The World

Posted by Reverse on 05-30-17

Over the past week or so, I've had a problem in my head that I thought was interesting to think about. How can maps be generated randomly so that the landmasses look like... well, landmasses.

Got started on a rough prototype before work today. Here are some of the landmasses (and one archipelago) generated by the first version. The coast lines could look a lot better. They always either look too smooth, or too jagged. I think that's a matter of playing with numbers, though.

I'll probably mess with it some more after work.

Working With Kinect (Part 2)

Posted by Reverse on 04-27-17

I've finally reached the end of the semester. Well, for the most part. I'm still looking ahead at finals, but the Kinect project that I spoke of is now, more-or-less, finished. I believe I'll be going back at some point during the Summer to help set up the machines, but the games that I created met the specifications and requirements asked by the client.

I want to include the work in my portfolio, but I'm not exactly sure what I'm allowed to share, and what I'm not. Ideally, if the paper gets accepted, I'd love to link to that. At the very least, I plan to upload a video demonstration of the software.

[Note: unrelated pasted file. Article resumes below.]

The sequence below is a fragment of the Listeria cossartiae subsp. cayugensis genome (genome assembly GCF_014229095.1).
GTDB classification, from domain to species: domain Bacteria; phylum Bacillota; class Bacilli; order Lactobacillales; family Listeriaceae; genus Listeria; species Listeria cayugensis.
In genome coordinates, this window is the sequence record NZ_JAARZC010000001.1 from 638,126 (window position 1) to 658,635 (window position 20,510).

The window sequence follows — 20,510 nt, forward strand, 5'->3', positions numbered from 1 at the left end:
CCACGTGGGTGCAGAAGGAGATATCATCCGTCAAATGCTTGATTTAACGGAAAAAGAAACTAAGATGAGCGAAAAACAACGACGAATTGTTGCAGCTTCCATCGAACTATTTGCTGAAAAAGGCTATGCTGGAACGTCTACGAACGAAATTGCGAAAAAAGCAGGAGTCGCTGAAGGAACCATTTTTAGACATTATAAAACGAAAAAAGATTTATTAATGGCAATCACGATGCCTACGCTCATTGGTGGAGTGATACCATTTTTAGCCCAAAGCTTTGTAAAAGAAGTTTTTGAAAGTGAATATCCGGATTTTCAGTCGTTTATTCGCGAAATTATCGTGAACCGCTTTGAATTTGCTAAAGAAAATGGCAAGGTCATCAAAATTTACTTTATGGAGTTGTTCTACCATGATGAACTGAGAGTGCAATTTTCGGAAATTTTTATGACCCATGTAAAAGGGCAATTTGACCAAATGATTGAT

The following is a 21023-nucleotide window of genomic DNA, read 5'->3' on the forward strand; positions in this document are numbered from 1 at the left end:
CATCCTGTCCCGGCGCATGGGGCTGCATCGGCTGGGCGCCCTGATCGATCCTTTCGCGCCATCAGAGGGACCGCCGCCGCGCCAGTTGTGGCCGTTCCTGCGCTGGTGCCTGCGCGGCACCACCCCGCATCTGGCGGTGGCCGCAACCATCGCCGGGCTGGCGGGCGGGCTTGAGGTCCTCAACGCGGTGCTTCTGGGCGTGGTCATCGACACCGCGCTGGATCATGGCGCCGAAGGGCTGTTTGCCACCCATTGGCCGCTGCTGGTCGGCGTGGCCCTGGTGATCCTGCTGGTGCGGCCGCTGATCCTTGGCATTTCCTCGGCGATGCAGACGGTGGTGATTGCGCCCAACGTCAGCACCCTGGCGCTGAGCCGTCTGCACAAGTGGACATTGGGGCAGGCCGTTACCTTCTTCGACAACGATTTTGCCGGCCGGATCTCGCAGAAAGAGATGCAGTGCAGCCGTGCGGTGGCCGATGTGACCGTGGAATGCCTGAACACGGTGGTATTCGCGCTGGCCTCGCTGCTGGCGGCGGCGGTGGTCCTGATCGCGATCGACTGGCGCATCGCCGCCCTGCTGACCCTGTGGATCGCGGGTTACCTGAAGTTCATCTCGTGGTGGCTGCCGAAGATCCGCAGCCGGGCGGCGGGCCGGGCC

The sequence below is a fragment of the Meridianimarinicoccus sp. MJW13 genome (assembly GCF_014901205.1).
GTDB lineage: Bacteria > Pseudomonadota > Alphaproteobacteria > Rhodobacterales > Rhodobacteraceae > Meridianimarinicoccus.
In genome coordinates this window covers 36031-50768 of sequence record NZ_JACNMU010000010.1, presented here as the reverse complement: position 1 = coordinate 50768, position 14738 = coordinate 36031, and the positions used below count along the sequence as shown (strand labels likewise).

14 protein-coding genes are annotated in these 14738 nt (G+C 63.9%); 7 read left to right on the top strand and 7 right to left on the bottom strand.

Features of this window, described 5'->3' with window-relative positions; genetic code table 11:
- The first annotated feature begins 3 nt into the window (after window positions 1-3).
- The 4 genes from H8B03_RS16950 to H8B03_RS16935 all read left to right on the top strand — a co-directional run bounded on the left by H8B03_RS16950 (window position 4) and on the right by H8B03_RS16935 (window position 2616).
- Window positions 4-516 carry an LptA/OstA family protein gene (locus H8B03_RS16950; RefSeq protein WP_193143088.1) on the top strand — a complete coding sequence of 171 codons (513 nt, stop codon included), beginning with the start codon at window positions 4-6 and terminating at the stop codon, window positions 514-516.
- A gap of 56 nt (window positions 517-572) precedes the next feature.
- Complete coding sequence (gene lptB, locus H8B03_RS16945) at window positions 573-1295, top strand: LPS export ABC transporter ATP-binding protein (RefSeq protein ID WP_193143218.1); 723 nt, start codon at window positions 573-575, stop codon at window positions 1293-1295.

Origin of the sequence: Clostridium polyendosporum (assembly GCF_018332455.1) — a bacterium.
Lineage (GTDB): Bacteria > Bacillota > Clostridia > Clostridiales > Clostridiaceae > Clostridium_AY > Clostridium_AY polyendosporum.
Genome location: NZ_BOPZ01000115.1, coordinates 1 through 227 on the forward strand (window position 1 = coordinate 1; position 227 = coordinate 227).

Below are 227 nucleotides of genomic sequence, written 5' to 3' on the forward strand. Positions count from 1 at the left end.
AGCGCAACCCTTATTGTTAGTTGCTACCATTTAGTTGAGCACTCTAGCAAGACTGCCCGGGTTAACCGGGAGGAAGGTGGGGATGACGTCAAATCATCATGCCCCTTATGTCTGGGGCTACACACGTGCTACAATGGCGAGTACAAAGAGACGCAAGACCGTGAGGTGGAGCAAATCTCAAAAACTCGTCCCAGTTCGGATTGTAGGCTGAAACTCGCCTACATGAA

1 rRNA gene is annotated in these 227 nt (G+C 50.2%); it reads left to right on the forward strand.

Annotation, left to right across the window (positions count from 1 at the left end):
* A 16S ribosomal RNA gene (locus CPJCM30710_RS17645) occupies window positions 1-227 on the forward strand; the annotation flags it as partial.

Working With Kinect

Posted by Reverse on 02-22-17

First off, it's been a while since I've updated the blog. That's mostly because I haven't had much time to work on my own projects lately. The crux of my efforts have been towards my capstone project required for graduation. The project itself is kind of interesting, and is in collaboration with the sports science department at my school. I've been working a lot with Microsoft's Kinect, and learning its API, and due to unfortunate circumstances surrounding this project, I've had to pick up the weight for an additional two team members besides myself. The good news is: the project is coming along well, and not only should my grade be good, we're hopeful that a publication may be in the cards, for the future.

When everything is done, I'm going to add this project to my portfolio, but in the mean time, I've added a bit more code to my code snippets page. It's some basic (but useful) code for comparing poses in Kinect based on the cosine similarities of the joint positions. This is a widely-applicable technique, and not one that is unique to our project, so I saw no reason not to share it.